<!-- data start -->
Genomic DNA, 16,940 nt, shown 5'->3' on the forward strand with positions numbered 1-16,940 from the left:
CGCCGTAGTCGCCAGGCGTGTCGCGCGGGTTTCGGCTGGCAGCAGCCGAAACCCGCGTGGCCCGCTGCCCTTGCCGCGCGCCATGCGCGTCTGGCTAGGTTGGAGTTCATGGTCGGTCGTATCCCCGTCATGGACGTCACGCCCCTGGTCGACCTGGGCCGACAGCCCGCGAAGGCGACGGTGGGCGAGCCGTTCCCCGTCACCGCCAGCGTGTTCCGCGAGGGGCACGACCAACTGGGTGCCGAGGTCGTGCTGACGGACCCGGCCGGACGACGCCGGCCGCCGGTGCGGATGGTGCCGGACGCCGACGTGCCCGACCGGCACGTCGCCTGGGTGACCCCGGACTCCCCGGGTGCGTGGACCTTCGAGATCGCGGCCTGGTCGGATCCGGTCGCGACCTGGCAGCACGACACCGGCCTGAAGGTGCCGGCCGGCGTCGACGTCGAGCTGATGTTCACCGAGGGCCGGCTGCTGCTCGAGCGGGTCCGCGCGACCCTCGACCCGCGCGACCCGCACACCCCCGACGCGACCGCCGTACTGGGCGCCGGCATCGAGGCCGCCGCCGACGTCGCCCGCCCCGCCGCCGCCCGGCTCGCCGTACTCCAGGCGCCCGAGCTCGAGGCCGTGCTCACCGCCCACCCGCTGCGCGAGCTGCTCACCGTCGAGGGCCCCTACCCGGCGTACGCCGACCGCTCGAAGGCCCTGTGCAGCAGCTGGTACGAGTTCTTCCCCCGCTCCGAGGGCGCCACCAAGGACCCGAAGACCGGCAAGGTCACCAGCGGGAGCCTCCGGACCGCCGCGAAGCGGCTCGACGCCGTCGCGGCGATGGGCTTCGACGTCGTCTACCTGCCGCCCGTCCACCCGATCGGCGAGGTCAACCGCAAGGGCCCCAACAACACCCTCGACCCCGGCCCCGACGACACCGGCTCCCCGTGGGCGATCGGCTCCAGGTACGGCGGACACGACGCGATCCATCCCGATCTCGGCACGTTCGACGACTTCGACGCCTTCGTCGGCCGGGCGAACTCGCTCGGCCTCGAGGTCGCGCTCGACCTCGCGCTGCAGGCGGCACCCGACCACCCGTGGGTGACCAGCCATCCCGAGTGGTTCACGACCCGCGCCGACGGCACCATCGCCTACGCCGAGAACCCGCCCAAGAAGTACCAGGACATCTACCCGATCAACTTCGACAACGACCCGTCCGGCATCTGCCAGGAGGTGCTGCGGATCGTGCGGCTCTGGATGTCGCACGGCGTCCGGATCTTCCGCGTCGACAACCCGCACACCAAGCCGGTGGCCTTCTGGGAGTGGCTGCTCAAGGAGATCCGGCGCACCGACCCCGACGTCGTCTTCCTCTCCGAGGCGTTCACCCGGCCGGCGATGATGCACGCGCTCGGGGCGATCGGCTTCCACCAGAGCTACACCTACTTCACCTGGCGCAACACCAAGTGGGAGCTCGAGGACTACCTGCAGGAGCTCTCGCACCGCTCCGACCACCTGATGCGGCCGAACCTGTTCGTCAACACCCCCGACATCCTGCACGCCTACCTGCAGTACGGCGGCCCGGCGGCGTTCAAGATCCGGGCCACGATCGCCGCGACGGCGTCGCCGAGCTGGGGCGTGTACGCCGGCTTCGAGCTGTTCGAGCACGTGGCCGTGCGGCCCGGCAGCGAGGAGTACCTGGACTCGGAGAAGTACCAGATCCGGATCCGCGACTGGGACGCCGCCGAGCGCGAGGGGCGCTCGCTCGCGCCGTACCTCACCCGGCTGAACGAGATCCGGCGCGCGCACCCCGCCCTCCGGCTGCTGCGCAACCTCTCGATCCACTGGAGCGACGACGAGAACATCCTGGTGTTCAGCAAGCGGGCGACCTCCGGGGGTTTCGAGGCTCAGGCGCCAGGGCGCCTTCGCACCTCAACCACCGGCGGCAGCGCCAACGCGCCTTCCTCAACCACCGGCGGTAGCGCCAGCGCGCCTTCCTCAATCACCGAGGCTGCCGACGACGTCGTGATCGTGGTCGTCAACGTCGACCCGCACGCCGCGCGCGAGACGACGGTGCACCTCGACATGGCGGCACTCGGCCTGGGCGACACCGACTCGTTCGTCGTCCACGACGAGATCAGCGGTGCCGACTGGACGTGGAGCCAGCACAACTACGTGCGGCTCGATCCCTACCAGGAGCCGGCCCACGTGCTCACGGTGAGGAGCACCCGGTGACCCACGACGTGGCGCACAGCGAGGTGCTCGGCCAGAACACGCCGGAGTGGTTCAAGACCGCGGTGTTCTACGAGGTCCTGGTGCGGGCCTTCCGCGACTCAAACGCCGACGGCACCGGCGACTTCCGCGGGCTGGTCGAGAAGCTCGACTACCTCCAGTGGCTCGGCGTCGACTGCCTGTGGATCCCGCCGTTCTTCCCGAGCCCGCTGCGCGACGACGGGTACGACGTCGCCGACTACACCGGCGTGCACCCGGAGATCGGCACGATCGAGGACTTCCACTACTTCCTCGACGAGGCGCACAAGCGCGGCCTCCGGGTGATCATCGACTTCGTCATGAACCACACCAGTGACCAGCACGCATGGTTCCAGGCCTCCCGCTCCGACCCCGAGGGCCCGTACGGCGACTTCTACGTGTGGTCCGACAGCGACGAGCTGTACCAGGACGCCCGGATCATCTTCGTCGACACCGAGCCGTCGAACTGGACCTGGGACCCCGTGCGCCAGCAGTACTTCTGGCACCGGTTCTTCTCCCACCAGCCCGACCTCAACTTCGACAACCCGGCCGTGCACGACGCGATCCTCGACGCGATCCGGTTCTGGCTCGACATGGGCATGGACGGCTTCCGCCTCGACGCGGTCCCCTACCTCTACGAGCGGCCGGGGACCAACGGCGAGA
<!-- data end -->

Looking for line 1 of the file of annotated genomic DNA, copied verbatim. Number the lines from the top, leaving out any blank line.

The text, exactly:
Genomic DNA, 16,940 nt, shown 5'->3' on the forward strand with positions numbered 1-16,940 from the left: